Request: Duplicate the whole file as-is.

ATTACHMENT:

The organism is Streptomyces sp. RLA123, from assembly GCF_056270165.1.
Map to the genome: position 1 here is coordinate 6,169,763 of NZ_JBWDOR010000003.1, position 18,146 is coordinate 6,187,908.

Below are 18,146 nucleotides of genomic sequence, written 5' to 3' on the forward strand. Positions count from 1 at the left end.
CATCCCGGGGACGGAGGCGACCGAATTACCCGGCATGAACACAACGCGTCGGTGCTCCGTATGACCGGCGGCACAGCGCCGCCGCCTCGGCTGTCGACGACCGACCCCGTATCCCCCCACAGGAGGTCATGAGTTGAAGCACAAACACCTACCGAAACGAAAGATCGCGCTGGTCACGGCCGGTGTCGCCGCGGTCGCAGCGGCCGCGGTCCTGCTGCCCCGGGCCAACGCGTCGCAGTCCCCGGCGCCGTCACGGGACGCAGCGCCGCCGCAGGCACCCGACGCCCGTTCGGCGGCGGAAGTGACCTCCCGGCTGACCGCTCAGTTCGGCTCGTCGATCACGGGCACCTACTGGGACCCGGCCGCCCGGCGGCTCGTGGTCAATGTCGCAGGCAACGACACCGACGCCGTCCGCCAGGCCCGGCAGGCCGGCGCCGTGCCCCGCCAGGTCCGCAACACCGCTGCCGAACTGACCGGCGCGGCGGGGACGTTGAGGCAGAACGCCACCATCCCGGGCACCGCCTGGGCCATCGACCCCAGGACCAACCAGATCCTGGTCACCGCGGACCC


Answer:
The organism is Streptomyces sp. RLA123, from assembly GCF_056270165.1.
Map to the genome: position 1 here is coordinate 6,169,763 of NZ_JBWDOR010000003.1, position 18,146 is coordinate 6,187,908.

Below are 18,146 nucleotides of genomic sequence, written 5' to 3' on the forward strand. Positions count from 1 at the left end.
CATCCCGGGGACGGAGGCGACCGAATTACCCGGCATGAACACAACGCGTCGGTGCTCCGTATGACCGGCGGCACAGCGCCGCCGCCTCGGCTGTCGACGACCGACCCCGTATCCCCCCACAGGAGGTCATGAGTTGAAGCACAAACACCTACCGAAACGAAAGATCGCGCTGGTCACGGCCGGTGTCGCCGCGGTCGCAGCGGCCGCGGTCCTGCTGCCCCGGGCCAACGCGTCGCAGTCCCCGGCGCCGTCACGGGACGCAGCGCCGCCGCAGGCACCCGACGCCCGTTCGGCGGCGGAAGTGACCTCCCGGCTGACCGCTCAGTTCGGCTCGTCGATCACGGGCACCTACTGGGACCCGGCCGCCCGGCGGCTCGTGGTCAATGTCGCAGGCAACGACACCGACGCCGTCCGCCAGGCCCGGCAGGCCGGCGCCGTGCCCCGCCAGGTCCGCAACACCGCTGCCGAACTGACCGGCGCGGCGGGGACGTTGAGGCAGAACGCCACCATCCCGGGCACCGCCTGGGCCATCGACCCCAGGACCAACCAGATCCTGGTCACCGCGGACCC